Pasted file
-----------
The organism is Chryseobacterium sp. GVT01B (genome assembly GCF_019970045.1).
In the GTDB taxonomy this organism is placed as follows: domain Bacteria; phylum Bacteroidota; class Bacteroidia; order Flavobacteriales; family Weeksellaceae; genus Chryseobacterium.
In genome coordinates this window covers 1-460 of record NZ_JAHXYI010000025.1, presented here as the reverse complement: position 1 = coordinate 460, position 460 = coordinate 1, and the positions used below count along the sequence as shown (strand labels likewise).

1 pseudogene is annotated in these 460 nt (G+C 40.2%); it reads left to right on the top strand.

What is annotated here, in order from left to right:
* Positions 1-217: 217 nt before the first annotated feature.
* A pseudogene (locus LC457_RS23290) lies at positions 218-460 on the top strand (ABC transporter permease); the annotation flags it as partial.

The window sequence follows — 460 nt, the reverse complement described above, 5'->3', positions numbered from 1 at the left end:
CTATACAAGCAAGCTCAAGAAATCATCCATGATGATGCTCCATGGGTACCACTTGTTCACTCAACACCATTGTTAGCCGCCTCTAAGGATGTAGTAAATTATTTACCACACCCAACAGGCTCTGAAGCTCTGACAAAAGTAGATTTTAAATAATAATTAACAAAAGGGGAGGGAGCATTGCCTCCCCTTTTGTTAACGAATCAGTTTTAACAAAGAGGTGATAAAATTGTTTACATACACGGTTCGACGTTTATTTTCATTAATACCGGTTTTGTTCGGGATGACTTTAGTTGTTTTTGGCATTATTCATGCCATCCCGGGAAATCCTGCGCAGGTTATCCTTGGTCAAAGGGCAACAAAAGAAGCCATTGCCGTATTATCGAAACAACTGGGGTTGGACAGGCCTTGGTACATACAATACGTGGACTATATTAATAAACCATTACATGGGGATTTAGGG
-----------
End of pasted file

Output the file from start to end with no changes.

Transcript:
The organism is Chryseobacterium sp. GVT01B (genome assembly GCF_019970045.1).
In the GTDB taxonomy this organism is placed as follows: domain Bacteria; phylum Bacteroidota; class Bacteroidia; order Flavobacteriales; family Weeksellaceae; genus Chryseobacterium.
In genome coordinates this window covers 1-460 of record NZ_JAHXYI010000025.1, presented here as the reverse complement: position 1 = coordinate 460, position 460 = coordinate 1, and the positions used below count along the sequence as shown (strand labels likewise).

1 pseudogene is annotated in these 460 nt (G+C 40.2%); it reads left to right on the top strand.

What is annotated here, in order from left to right:
* Positions 1-217: 217 nt before the first annotated feature.
* A pseudogene (locus LC457_RS23290) lies at positions 218-460 on the top strand (ABC transporter permease); the annotation flags it as partial.

The window sequence follows — 460 nt, the reverse complement described above, 5'->3', positions numbered from 1 at the left end:
CTATACAAGCAAGCTCAAGAAATCATCCATGATGATGCTCCATGGGTACCACTTGTTCACTCAACACCATTGTTAGCCGCCTCTAAGGATGTAGTAAATTATTTACCACACCCAACAGGCTCTGAAGCTCTGACAAAAGTAGATTTTAAATAATAATTAACAAAAGGGGAGGGAGCATTGCCTCCCCTTTTGTTAACGAATCAGTTTTAACAAAGAGGTGATAAAATTGTTTACATACACGGTTCGACGTTTATTTTCATTAATACCGGTTTTGTTCGGGATGACTTTAGTTGTTTTTGGCATTATTCATGCCATCCCGGGAAATCCTGCGCAGGTTATCCTTGGTCAAAGGGCAACAAAAGAAGCCATTGCCGTATTATCGAAACAACTGGGGTTGGACAGGCCTTGGTACATACAATACGTGGACTATATTAATAAACCATTACATGGGGATTTAGGG